An Orange and Fennel salad was also part of the platter, for some balance to the other protein components, and as variations of fennel salads accompany many of these items if had as whole entree dishes. It was light and citrussy, and was a fresh contrast. The orange slices were sweet and refreshing.
The Antipasti comprised cured meat slices that were so finely shaved they were almost translucent, including a pleasantly salty, meaty pancetta, a strongly aromatic truffled salami, and a not too gamey bresaola. There were also marinated baby octopi, soft rather than chewy, and a little citrussy from the marinade. There was a small dish of pickled artichoke hearts, tender, tangy, and a little sweet.
There was a creamy dip in the centre of the platter, to be had with any of the elements. It was smooth, had a little tartness, a little saltiness, and a familiar flavour we just couldn’t place. We couldn’t help but ask, and were told that it was a miso mayonnaise. It was an example of how the chef team aimed to put a twist on the traditional, modernising what could otherwise be quite typically traditional fare.
We were also poured a little of the Barolo wine that the restaurant takes its name from. The red wine had a fruity, punchy aroma, and had a complex sweet, tart, almost meaty flavour. While we are a long way from being oenophiles, we could certainly see why it would appeal to those who are.
In the pause to let us digest the generous serving of entrees before the mains were served, we were shown their private function room. Down a corridor and separated from the main dining area by a dark glass door that says VIP, the room has a large table (really two tables put together, but it allows for other configurations), that comfortably fits 16 to 18 padded turquoise-coloured chairs around it. Shelves of waiting wine glasses are dramatically lit at one end of the room. On another side is a large flat screen television that can be used for displaying whatever media patrons would like for their function. With hire of the room comes your own wait staff, and a set menu costing from $75 per person for an entree, main, and dessert. We were told that they will take bookings for functions with a minimum of 8 people.
We returned to our table just as the mains were ready to be brought out.
The 300g Rib Fillet was a Diamantina Wagyu steak, served with truffled mashed potato, blistered cherry tomatoes, confit mushroom, and a Barolo jus. The steak was cooked medium rare, as requested, and it was tender and juicy. There was a little crispness at the skin surface, and the fat layer was caramelised, so had its own sweetness, as well as smokey char. The potato mash was smooth, and the truffle flavour in the mash carried through. The Barolo jus was rich and meaty, with umami notes. Having had the Barolo wine earlier, we could see how it was a great pairing not just to drink along with meat, but also to cook with it. The blistered cherry tomatoes had sweetness and tanginess, and were a bright, contrasting flavour to the meat.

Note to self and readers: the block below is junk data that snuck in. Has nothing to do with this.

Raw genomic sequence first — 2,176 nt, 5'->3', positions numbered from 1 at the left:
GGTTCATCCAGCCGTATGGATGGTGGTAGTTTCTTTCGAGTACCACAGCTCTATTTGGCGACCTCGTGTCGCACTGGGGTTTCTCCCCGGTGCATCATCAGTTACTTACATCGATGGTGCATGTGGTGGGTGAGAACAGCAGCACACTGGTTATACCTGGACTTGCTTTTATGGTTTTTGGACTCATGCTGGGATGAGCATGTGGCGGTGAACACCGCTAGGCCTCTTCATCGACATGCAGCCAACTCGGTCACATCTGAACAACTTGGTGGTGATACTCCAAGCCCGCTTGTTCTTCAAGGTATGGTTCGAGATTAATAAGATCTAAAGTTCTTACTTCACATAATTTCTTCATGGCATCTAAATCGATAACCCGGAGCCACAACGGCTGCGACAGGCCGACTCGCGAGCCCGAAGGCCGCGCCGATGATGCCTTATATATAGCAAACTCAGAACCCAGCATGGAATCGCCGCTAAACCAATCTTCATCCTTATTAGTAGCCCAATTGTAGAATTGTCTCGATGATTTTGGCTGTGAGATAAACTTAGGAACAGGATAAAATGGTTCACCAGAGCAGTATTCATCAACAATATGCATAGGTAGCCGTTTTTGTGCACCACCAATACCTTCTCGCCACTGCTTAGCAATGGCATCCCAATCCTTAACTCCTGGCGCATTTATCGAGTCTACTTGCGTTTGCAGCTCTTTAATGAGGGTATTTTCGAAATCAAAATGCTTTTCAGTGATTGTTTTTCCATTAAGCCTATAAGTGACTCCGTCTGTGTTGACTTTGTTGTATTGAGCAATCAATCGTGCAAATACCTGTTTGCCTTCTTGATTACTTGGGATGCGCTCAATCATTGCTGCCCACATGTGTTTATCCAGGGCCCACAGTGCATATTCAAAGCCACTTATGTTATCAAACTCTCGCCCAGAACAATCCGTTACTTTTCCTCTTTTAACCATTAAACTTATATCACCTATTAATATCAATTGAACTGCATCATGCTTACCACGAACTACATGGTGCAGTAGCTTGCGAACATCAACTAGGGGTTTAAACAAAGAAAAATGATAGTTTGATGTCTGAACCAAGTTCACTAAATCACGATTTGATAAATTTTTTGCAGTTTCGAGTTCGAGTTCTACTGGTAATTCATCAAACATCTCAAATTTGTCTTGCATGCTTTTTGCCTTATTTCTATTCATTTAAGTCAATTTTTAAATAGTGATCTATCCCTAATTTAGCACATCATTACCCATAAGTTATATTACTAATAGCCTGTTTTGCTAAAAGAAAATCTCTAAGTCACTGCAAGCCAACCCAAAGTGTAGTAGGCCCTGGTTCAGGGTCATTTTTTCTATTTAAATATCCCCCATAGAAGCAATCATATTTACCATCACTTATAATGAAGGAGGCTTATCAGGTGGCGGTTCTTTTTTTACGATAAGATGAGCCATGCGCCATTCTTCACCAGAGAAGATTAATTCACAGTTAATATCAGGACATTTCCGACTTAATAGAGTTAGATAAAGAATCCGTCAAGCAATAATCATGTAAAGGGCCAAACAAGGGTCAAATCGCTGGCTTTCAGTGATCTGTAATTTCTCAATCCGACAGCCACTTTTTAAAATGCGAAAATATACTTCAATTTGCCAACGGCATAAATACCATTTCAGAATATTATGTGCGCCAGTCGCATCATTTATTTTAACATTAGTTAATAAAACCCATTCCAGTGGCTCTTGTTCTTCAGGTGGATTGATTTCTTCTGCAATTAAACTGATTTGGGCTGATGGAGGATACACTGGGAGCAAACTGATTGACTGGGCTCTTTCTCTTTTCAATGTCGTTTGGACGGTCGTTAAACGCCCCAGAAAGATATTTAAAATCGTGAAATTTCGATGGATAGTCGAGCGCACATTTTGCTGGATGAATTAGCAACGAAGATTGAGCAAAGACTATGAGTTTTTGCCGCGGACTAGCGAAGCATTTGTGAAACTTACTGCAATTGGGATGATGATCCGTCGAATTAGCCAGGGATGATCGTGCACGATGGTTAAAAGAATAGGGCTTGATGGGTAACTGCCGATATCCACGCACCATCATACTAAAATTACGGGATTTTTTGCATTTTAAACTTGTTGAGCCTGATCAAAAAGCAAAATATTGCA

The Rigatoni con Agnello had slow braised 5 star lamb shoulder in a rich napoli sauce, tossed with fresh thyme and shaved reggiano. The rigatoni tubes were cooked al dente, of course. The sauce had a tomatoey, tender mix of pulled lamb, as well as more substantial chunks of lamb meat. As we found out, the lamb shoulder had been cooked for 8 hours, then the lamb meat pulled off the bone. Remnants were then blended into the sauce to make it extra hearty. The reggiano cheese flavour was a little lost in the richness of the meaty sauce though. This certainly made for a good winter comfort meal.
Although we were about ready to roll out of the door by then, we still couldn’t pass up dessert. Their dessert menu contains a number of italian classics, like tiramisu, limone crostata, and affogato. Although we were tempted to order the tiramisu, which was done with a twist (tiramisu, raspberry, brownie dust, and chocolate fondue), we found ourselves even more drawn to the panna cotta.
The Panna Cotta had Cafe Patron panna cotta, salted caramel foam, coffee dust, cinnamon meringue, and toasted coconut gelato. The dessert was shades of cream and white, served in a shell-like plate. The panna cotta was pillowy soft, and had a good wobble. It was light and smooth, and we could taste the faint vanilla-y sweetness of the liquor. The cinnamon meringue had a definite cinnamon flavour, and had a powdery brittleness. The salted caramel foam was airy, but had a strong sweet and salty punch. It was the most strongly flavoured component though, and had the tendency to overpower the other elements unless just the smallest bit was had. The toasted coconut gelato was sweet and smooth, with a pleasant coconut flavour. Bits of toasted desiccated coconut in it added interest. The components were a good mix of textures, and the flavours were true.
The food we had at Barolos was tasty, and we could see the work that went into making the components of each dish delicious. We were, in particular, impressed that each of the many items on that entree platter were done so well.
The new owners were warm and welcoming hosts, and, as it turns out, they have a significant history with the restaurant, having run it for a number of years for previous owners before taking the plunge to make it their own when the opportunity arose. Their hosting style is friendly rather than stilted, and we certainly saw patrons at other tables welcomed as old familiars (whether they were regulars or also new to the establishment was hard to tell). They set a good standard, and certainly make Barolos a place for a lovely dining experience.
Price point: $9.50 to $11.90 for breads. $16.90 to $27.90 for entrees. $32.90 to $36.90 for pastas. $34.90 to $39.90 for mains. $14.90 for desserts.
Value: It’s not cheap, but it is good food.
Address: 1/41 Sherwood Rd, Toowong
Phone: 07 3371 5727
Website: Barolos Ristorante Italiano